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Playback: A Necessity for Modern Live Production

July 19, 2023

Those of us of a certain age — say, somewhere north of 40 — remember a time where it was the standard expectation of every concertgoer to only hear sounds that were being created in real time, live on the stage in front of us. And to be clear, there are plenty of live music environments, from jazz trios to classical symphonies to heavy metal combos and much more, where every note of a performance is still being played or sung 100% live.

But in the world of modern pop music, where a show is a huge production with choreographed dance routines that are synchronized to extraordinary lighting, projection, and pyrotechnic displays, it’s not always feasible to have fully live music performances in the manner we once knew. There are also other situations where the aspect of orchestral arrangements and other sonic elements from the recording make it very unfeasible from a cost standpoint to reproduce live, and yet the audiences expect these note-for-note renditions of the music.

Like it or not, for many genres in the pop music realm, we’re now in the playback era, where certain elements of a sonic production are pre-recorded and then played back as part of the concert experience. We’re not here to judge if that’s a good thing or a bad thing; instead, we’re going to delve into the reasons why playback is a legitimate form of the modern entertainment experience, and why you need the ultimate confidence in your gear if it’s your job to ensure the playback goes smoothly.

Playback Isn’t New

Let’s get one thing straight. Even in the case of the some of the world’s most respected and talent-packed bands, playback has been used for decades to supplement the live vocal and instrument sources in a concert setting. If you need a great example, look no further than The Who. In the early 1970s, when they were touring in support of their seminal Who’s Next album, concertgoers would see the legendary Keith Moon bashing away on drums with a pair of closed-back headphones literally taped to his skull. That wasn’t just for monitoring the live sounds of Pete, John, and Roger; it was so Keith could also play in sync with the keyboard tracks, which were being played back via tape.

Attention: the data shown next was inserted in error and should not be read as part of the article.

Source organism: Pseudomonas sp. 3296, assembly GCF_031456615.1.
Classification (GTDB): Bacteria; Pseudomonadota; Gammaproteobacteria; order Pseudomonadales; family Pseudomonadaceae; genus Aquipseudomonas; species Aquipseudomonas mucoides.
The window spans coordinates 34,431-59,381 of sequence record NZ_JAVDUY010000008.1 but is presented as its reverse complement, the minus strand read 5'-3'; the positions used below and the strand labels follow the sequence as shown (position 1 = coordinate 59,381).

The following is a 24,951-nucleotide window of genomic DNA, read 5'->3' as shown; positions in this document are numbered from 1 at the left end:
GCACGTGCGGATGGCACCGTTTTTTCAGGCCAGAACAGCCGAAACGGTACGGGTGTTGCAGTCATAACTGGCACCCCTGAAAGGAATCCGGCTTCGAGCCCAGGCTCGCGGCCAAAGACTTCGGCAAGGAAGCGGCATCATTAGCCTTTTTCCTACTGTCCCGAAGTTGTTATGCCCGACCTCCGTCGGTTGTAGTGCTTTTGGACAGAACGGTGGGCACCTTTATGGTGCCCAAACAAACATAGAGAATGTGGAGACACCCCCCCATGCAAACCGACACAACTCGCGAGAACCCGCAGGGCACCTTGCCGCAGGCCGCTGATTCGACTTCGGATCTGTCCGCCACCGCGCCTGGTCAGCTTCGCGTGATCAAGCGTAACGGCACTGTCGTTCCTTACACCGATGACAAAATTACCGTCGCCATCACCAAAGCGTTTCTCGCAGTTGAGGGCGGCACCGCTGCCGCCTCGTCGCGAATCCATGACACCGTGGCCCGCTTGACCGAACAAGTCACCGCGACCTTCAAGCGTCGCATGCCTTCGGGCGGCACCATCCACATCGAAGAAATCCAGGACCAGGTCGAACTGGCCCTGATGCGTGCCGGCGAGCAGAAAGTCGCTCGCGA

The Who
The Who performing with playback keyboards in 1978 from the film ‘The Kids Are Alright’

There are myriad other examples of this kind of situation where bands and artists were unable — for reasons of technical feasibility or cost — to reproduce the album experience perfectly for a live show, and playback devices were used instead. Many of them, like the example above, had a single playback source mixed in along with fully live vocals and instruments. Others — like Ashlee Simpson’s infamous tech glitch during a Saturday Night Live performance in 2004 — exposed the artist for lip-synching entire performances in a way that was misleading for the audience.

These days, it’s a non-issue for the modern pop audience who would be disappointed if the live experience differed noticeably from the familiar sounds they enjoy on the record. Again, this varies greatly from genre to genre, but in many cases the music performance is one part of a much larger show experience, and whether or not the audience is fully aware of how the music is generated is a moot point.

Cost and Production Are A Huge Factors

Let’s imagine an artist who had a pop hit that made use of a 40-piece orchestra. When it’s time to take the show on the road, it’s extremely unlikely that the artist or their label/management is going to foot the bill for that orchestra — assuming the orchestra was available for an extended tour run — to travel, be housed and fed, and paid for each stop of the tour.